Last summer we had a new Kroger open nearby. Since it was summer break I had all three boys with me when I went to the grand opening. They quite enjoyed themselves, between all the samples and seeing many of their friends it was a fun day.
One of the samples they had was a cheese spread. It’s actually a local product that comes in many flavors. Ever since then Jack has been a little hooked! Continue reading →
For some reason this seems to be the first year I’ve completely embraced citrus fruits. I think the biggest factor is that I can finally find the “good stuff”. For me that means blood oranges, cara cara oranges and meyer lemons.
In the past they’ve all be hard to come by. So now the boys and I might be a little addicted, especially to blood oranges.
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With all the rush to get things done during the holidays it’s always nice to slow down and enjoy life a little. And simple really is better, especially in the case of these compound butters.
A post about compound butters isn’t exactly exciting or riveting, but perhaps this time of year we all need to be reminded to slow down and enjoy ourselves a little. Sit down and enjoy your homemade meal.
Our boys have started asking for stories near the end of a meal (this all started after having dinner with my parents a while back). They like to hear stories about when Mom and Dad were growing up or stories about when they were babies. Anything goes.
If there isn’t time to sit at the table for a longer time to include stories there is always time to go over their rose and thorn for the day. Their rose is what they liked about the day and the thorn is what they didn’t like. We’re lucky, they frequently say they don’t have a thorn for the day.
Sometimes the rose is the meal they are eating. Whenever I make cinnamon honey butter I can count on the boys being very excited about their meal.
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Back in September I made a carrot cake with mango curd filling and whipped cream cheese frosting for Sean’s birthday. Little did I know what a monster I’d created by choosing this cake.
You see, after Jack tasted the mango curd he became hooked on it. Not that I can blame him, it was incredibly delicious.
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Josh and I were meant to find each other, we’re both condiment people. Especially mustard. When our fridge was on the fritz a couple years ago I had to move everything to the fridge in the garage. In the process I found a lot of condiment jars. Call us the King and Queen of Condiments!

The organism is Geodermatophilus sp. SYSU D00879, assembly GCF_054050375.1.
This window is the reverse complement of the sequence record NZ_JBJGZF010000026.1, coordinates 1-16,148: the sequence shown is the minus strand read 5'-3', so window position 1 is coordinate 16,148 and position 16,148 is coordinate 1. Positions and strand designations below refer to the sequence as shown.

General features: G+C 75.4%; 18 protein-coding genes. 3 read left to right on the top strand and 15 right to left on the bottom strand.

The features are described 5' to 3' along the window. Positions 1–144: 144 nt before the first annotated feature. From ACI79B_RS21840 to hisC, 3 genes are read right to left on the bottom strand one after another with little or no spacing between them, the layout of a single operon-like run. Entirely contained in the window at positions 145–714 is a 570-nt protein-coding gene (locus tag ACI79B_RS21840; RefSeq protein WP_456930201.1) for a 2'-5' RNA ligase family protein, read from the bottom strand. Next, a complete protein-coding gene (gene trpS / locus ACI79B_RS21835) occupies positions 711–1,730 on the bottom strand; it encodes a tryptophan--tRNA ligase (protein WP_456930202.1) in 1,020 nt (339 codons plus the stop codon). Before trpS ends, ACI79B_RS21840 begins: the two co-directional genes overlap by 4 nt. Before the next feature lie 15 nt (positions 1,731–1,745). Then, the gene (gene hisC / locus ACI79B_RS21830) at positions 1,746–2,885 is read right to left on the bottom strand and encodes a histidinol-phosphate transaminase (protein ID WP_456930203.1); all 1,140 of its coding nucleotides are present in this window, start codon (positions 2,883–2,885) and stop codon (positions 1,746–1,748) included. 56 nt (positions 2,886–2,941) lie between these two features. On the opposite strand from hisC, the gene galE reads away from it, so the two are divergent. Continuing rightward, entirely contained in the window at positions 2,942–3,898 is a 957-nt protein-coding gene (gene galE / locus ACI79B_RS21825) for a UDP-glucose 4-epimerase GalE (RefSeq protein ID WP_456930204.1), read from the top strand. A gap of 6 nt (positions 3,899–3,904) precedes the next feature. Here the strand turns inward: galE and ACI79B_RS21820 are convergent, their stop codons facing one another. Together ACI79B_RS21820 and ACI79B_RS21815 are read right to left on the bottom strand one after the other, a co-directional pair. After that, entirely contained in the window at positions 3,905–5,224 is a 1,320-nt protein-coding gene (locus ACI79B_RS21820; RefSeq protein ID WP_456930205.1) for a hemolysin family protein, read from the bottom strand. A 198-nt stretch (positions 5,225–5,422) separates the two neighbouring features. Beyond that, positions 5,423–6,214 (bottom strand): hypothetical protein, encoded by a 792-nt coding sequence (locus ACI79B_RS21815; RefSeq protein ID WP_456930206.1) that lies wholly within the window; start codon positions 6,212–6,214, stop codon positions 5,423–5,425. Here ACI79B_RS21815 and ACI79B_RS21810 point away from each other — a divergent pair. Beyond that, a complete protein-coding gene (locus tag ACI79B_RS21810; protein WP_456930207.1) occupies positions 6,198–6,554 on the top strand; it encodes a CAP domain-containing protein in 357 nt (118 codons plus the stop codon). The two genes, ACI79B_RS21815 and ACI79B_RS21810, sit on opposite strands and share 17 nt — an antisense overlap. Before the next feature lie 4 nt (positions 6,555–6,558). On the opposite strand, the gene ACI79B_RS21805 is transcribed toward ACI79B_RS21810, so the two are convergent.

If you have a good selection of condiments you can cook anything, right?! After finding lots of half empty jars I managed to narrow down the collection to what we use most. With three growing boys in the house I can only sacrifice so much fridge space to condiments.
One of the mustards we use often is a Bavarian sweet and spicy mustard. It’s great on sausages like bratwurst or weisswurst. It takes a homemade soft pretzel to a new level. Since we’ve been eating more German food lately I figured it was time to make our own mustard.
Then Josh found this Shock Top twisted pretzel wheat beer. Combine a beer mustard with a sweet and spicy Bavarian mustard and this is what you’ll get. Plus I only need room for one jar in the fridge, not two. Score for me!
As with everything else you make from scratch, you can customize this mustard. If you aren’t into a big kick cut down the horseradish or even omit it. Want it sweeter, add more honey. Try using different beers for a different flavor. Dark beer, IPA, wheat…whatever you have in the house and want to drink the last couple ounces of. As for me, it’s time to go to the German meat market for more sausages. No need to buy the expensive mustard though, I’ve got my own.
Spicy Beer Mustard
1 c. beer
1/4 c. apple cider vinegar
1/4 c. yellow mustard seeds
1/4 c. black mustard seeds (brown would work too)
1/4 c. ground mustard powder
2 tsp. onion powder
1 tsp. kosher salt
1 Tbs. honey
1 tsp. prepared horseradish
Pour the beer and cider vinegar in a small bowl, add both mustard seeds. Cover and soak overnight.
After 8+ hours of soaking add the rest in the ingredients and whisk to combine. Blend the mustard to desired consistency using an immersion blender, food processor or blender. I like mine with some whole mustard seeds left. Pour in a jar and store in the fridge.
Yields: A little less than a pint